The Anonymous Widower

The Kunstzaal Kleizkamp Raid

In the post on the Mosquito, I mentioned the raid on the Kunstzaal Kleizkamp Art Gallery in the Hague, which was being used to store the Dutch population records.

Whilst in Holland, I had some time to myself in The Hague so I tried to find out where it was.  Using Google from my laptop, I found this Dutch article in Wikipedia.  The reason I’d not been able to find this before was that the article is only in Dutch and Kleizkamp is spelt differently in that language, as Kleykamp. There does not appear to be any trace left of the gallery opposite the Peace Palace, which is one of The Hague’s most famous buildings.

The Peace Palace, The Hague

The Peace Palace, The Hague

The article says that the gallery was a white house opposite the palace.

All that is there now is an anonymous office block.

NICB Bank, The Hague

NICB Bank, The Hague

If you translate the Dutch articles, there was a certain amount of controversy about the raid.  Some said it should be done earlier and around sixty, mainly women, died when the building was bombed.  But it would appear that the RAF didn’t have the capability to do the raid before and that it was preferred to do the raid on a working day, when the filing cabinets were open.

October 16, 2009 Posted by | World | , , | 3 Comments

The Mosquito

The Times today has the obituary of John Smith-Carington, who was a Mosquito pilot in the Second World War.

I think that unusually, The Times may have the account in the obituary about the raid on The Hague slightly wrong, as they mention releasing prisoners.  Wikipedia, which again is not sometimes the best of sources says.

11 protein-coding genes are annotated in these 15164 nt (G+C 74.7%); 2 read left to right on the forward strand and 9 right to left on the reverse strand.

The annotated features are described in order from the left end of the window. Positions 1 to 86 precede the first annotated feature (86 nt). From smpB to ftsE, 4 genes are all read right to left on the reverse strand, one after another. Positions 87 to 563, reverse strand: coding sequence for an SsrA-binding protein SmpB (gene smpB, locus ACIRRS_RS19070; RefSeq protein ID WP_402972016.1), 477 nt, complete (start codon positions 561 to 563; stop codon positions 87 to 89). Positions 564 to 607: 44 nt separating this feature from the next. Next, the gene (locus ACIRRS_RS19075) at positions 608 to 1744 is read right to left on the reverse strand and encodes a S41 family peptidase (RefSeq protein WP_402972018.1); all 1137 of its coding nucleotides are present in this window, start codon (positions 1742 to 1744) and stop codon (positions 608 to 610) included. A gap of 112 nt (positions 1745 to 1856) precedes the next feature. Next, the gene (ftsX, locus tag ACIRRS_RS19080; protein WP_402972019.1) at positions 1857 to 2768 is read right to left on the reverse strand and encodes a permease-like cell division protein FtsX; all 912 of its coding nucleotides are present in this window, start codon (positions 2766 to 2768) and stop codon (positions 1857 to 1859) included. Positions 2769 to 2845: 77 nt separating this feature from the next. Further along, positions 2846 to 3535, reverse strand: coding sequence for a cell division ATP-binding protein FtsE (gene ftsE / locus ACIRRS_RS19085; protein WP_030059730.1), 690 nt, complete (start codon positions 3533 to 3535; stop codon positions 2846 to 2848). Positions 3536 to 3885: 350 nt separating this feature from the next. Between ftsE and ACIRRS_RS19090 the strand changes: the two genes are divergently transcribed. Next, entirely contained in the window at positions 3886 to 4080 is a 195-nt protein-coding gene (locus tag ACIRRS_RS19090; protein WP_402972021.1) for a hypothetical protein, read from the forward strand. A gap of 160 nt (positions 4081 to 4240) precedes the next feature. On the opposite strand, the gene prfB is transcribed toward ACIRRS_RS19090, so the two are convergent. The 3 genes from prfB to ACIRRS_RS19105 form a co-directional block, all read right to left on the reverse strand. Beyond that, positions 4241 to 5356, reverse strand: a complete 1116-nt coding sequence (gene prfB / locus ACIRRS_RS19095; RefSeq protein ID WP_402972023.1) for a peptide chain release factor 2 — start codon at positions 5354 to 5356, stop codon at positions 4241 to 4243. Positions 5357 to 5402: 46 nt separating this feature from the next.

On 11 April 1944, after a request by Dutch resistance workers, six Mosquito FB VIs of No. 613 (City of Manchester) Squadron made a pinpoint daylight attack at rooftop height on the Kunstzaal Kleizkamp Art Gallery in The Hague, Netherlands, which was being used by the Gestapo to store the Dutch Central Population Registry. The first two aircraft dropped high explosive bombs, to “open up” the building, their bombs going in through the doors and windows. The other crews then dropped incendiary bombs, and the records were destroyed. Only persons in the building were killed – nearby civilians in a bread queue were unharmed.

This type of raid though was typical of the Mosquito.

One of my friends learned to fly on them just after the war and he said that getting them into the air was sometimes rather dangerous, but once they were at a safe height, they were a superb aeroplane. In the latter part of the war, they could strike with the precision of a surgeon’s scalpel.

The Mosquito was summed up by Goring.

The British, who can afford aluminium better than we can, knock together a beautiful wooden aircraft that every piano factory over there is building, and they give it a speed which they have now increased yet again. What do you make of that?

But the real tragedy of the Mosquito is that we never built enough of them.  They were fast and could outrun every German fighter for most of the war and because of this, they could actually bomb Germany twice in one day.  They also delivered over half the weight of bombs as a Liberator or Flying Fortess for just a crew of two, with a much higher safe return rate.  Remember too, that the Allied Air Forces lost hundreds of thousands of aircrew bombing Europe with a rather dubious accuracy and a somewhat vengeful strategy.

Mosquitos could and should have very accurately bombed the places that really hurt the Nazis, day in and day out.  But the powers that be, felt that you don’t go to war in an unarmed wooden bomber.

They were wrong!

At least it was realised after the way.  Wikipedia again.

Despite an initially high loss rate, the Mosquito ended the war with the lowest losses of any aircraft in RAF Bomber Command service. Post war, the RAF found that when finally applied to bombing, in terms of useful damage done, the Mosquito had proved 4.95 times cheaper than the Lancaster; and they never specified a defensive gun on a bomber thereafter.

I have been to the de Havilland Museum just off the M25, where the prototype sits in splendour where it was built.

Go and see one of the finest aircraft ever built!

July 30, 2009 Posted by | News | , , , | 17 Comments